If you apply to work in law enforcement, financial services, or the military, your employer may conduct a credit check when you apply for a position. If you’re carrying too much debt, you might be unsuccessful because a vulnerable financial situation is perceived as putting you at a statistically higher risk of accepting bribes.
Here are a few practical steps to rid yourself of the burden of debt:
Developing a budget will allow you to monitor how much money is coming in, how much you’re spending, and what you’re spending it on. Once you’re more aware of your income and expenses, you’ll be in a better position to eliminate or reduce unnecessary costs.
Commit to paying off the debt you currently owe before adding any new debt. So, avoid making any unnecessary purchases.
When you pay your bills in full and on time every month, you’ll steer clear of high-interest rates and late payment penalties. If you simply can’t make full payments, aim to pay more than the minimum due to avoid paying additional interest and fees.
Make a point of reviewing every bill and statement you receive to ensure that there are no errors and that your interest rates haven’t changed. If you pick up a discrepancy, contact your lender immediately.
Knowing where to start can be difficult if you have multiple debts to tackle. The best approach is to start paying off the debts with the highest interest rates and fees first. This will reduce the amount you owe in the longer term.
Consider reducing the number of credit cards you have to manage your debt more easily and stick with the ones with the lowest interest rates.
A debt consolidation loan from a bank or credit union gives you the means to manage your debts more easily as you only need to make a single payment to the bank or credit union rather than multiple payments to all your current lenders. In addition, banks and credit unions may be prepared to offer you a lower interest rate than the rates on the existing loans you owe.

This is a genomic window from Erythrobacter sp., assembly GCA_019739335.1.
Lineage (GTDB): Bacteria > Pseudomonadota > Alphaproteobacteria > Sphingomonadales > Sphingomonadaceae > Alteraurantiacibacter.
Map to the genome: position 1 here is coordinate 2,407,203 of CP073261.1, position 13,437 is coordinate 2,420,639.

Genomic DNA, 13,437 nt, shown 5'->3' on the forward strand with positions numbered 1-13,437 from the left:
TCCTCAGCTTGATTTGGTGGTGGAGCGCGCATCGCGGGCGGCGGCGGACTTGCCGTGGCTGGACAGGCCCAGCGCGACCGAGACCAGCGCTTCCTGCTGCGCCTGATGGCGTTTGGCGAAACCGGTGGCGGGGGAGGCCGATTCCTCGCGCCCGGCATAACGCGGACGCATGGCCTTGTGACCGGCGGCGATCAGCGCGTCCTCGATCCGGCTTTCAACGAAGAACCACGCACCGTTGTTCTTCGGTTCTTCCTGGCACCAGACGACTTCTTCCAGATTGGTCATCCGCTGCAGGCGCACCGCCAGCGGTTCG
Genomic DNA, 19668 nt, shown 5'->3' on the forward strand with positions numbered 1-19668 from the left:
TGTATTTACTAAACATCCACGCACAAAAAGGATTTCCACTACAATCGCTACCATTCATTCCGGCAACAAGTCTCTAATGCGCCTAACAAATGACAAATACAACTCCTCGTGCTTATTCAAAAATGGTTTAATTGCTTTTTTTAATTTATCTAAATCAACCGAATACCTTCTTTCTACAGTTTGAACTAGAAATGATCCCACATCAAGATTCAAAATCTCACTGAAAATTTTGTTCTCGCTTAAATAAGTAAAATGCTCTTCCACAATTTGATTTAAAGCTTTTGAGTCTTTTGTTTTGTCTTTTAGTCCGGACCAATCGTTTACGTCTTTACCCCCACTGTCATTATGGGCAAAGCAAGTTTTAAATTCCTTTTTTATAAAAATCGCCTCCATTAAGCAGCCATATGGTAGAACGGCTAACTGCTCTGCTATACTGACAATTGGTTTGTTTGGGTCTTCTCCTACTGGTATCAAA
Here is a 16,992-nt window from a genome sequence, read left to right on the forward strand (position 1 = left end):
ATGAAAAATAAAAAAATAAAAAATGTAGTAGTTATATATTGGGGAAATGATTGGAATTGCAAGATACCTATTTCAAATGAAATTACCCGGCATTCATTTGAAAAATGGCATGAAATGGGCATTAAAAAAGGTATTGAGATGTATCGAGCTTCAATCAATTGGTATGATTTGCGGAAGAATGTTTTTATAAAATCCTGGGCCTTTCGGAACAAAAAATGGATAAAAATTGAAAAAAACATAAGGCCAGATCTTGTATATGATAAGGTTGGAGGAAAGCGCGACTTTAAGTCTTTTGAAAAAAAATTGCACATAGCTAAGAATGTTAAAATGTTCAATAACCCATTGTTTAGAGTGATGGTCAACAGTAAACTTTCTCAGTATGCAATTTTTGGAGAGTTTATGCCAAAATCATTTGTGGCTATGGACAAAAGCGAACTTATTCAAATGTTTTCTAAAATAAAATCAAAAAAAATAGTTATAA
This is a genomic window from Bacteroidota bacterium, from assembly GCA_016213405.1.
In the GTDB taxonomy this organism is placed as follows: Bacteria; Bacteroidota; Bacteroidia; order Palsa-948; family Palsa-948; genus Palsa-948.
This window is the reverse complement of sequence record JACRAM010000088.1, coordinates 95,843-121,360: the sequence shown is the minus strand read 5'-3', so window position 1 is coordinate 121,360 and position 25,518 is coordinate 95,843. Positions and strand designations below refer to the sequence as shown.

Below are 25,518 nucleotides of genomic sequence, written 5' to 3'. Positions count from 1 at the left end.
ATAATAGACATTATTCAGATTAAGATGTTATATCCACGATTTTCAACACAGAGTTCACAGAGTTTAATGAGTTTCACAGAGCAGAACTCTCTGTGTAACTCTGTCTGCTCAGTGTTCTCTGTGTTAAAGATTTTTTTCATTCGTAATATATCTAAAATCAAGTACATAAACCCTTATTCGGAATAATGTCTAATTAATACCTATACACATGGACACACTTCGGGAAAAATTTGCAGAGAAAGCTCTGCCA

It’s also a good idea to contact the lenders to which you owe money and see if they’re open to setting up a repayment schedule that allows you to reduce your monthly payments.
If you feel you need expert help in developing a workable debt repayment plan, consider speaking with a financial advisor or credit counselor. However, be wary of anyone who claims they can settle all your debt fast and cheaply, as they might be planning to defraud you.
Once you’ve successfully reduced or paid off your debt, be vigilant about avoiding falling into debt once more. One way to do this is to phase out your use of credit cards and start using only debit cards or cash instead.
Taking small, incremental steps and congratulating yourself for every quick win will give you a sense of empowerment and control. More importantly, it will put you on track to gaining financial stability and security.
As we’ve discussed, debt is a widespread and multi-faceted challenge. Becoming financially stable and secure isn’t an easy task for anyone.
In the current economic climate with lots of uncertainty, we should eliminate any unnecessary or excessive debt.
There’s no one-size-fits-all solution, as every person will have their own set of circumstances and challenges.
Payment flexibility is one approach that’s growing in popularity among employers and employees alike. Specifically, Earned Wage Access (EWA) services, such as that offered by Payactiv, are an increasingly common element of benefits packages.
EWA allows you to access the money you’ve already earned before payday quickly. It can happen in several ways: the funds can be loaded onto a debit or prepaid card, transferred to your bank account, or even picked up as cash at Walmart. Alternatively, Payactiv allows you to use your earned wages to pay for services like Uber and Amazon or pay bills directly in the app.
The best on-demand pay service providers give you choices with how you want to access your money and always provide a free option. Look for the instant deposit feature so you can access your earned wages in real time in case of emergencies. Some providers also include additional perks like discounts, special offers, budgeting tools, savings tools, and free bill management.
You can get started with Payactiv right away, even if your employer doesn’t offer it.
Join Payactiv and create an account today!